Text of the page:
If you are in a market such as platinum that was selling for $2200 an ounce chasing cost is almost ridiculous. If you fix a process to increase yield by 10 ounces (a small number considering the density of platinum) you are putting $22,000 a day or $154,000 per week or $8M per year on the books. Imagine how much effort it takes to cut cost and save $8M.

    The business side of Six Sigma or any other improvement initiative is not some recipe. It takes some thought to understand how you position this program in a company.

    Just my opinion

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  2. Ricardo Galvan

    Very remarkable the elements of the profit triangle.
    It is possible define a contribution percentage of each element to the company strategy?

    Best regards.

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  3. Tom Griffin

    First, I must say that the article is well considered. My concern is that if you get people focused on cost savings, they will often make that the goal. In order to survive, a company must be continually improving costs, products, and services but I would argue that if you do not demonstrate the connection to customer, your company can fall into the trap inside out thinking – something Deming as very rigorous in denouncing. Not saying your article advocates this; just a caution to demonstrate the last step of how the cost savings benefit the customer, the employees, and the shareholders.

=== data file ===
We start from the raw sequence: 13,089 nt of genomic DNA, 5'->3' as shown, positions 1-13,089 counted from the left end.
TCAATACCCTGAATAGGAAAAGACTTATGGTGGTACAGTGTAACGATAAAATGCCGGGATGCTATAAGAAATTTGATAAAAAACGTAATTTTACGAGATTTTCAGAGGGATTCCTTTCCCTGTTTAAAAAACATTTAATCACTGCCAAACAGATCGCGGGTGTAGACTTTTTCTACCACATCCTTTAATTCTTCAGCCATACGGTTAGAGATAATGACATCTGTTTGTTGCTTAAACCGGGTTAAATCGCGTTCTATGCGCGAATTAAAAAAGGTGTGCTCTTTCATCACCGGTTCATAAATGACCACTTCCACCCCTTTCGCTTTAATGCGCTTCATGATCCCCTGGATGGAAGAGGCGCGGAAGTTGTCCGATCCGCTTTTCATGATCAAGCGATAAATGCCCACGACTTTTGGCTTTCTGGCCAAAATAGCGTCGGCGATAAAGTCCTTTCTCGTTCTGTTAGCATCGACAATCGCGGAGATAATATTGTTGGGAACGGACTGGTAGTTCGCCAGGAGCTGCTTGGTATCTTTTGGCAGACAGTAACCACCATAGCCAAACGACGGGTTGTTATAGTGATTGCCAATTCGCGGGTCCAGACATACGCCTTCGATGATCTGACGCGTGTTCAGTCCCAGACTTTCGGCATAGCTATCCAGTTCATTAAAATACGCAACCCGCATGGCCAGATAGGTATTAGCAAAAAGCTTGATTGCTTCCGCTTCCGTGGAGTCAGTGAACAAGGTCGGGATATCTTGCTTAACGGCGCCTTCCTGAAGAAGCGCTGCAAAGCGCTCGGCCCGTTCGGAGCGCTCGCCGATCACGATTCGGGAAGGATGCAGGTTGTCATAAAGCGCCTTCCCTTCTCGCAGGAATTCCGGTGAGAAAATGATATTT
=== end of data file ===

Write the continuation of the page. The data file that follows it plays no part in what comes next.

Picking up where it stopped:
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  4. Chris Seider

    One might also emphasize that the numbers have some financial basis working with empowered and trusted resources valuing projects.

    Also, one should consider counting soft vs hard savings separately for each project. Yes, if labor$/unit drops because a line’s OEE goes up that counts as soft savings if no labor is “sent home” because lines aren’t running the full 8, 10, 12, 24, etc hours to finish orders. These discussions help keep a deployment’s (or whatever choice of word) credibility.

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  5. Chris Seider

    Agreed on the comments from my good friend @mike-carnell

    Project focus should be aligned with business needs and cost reduction may not be the primary focus for some businesses.

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  6. Albert Viljoen

    I have to agree with Mike, determination of costs and CBA (Cost Benefit Analysis) is a standard activity. Remember what you don’t measure you don’t manage. The period of calculation is also of importance to understand the true improvement over time.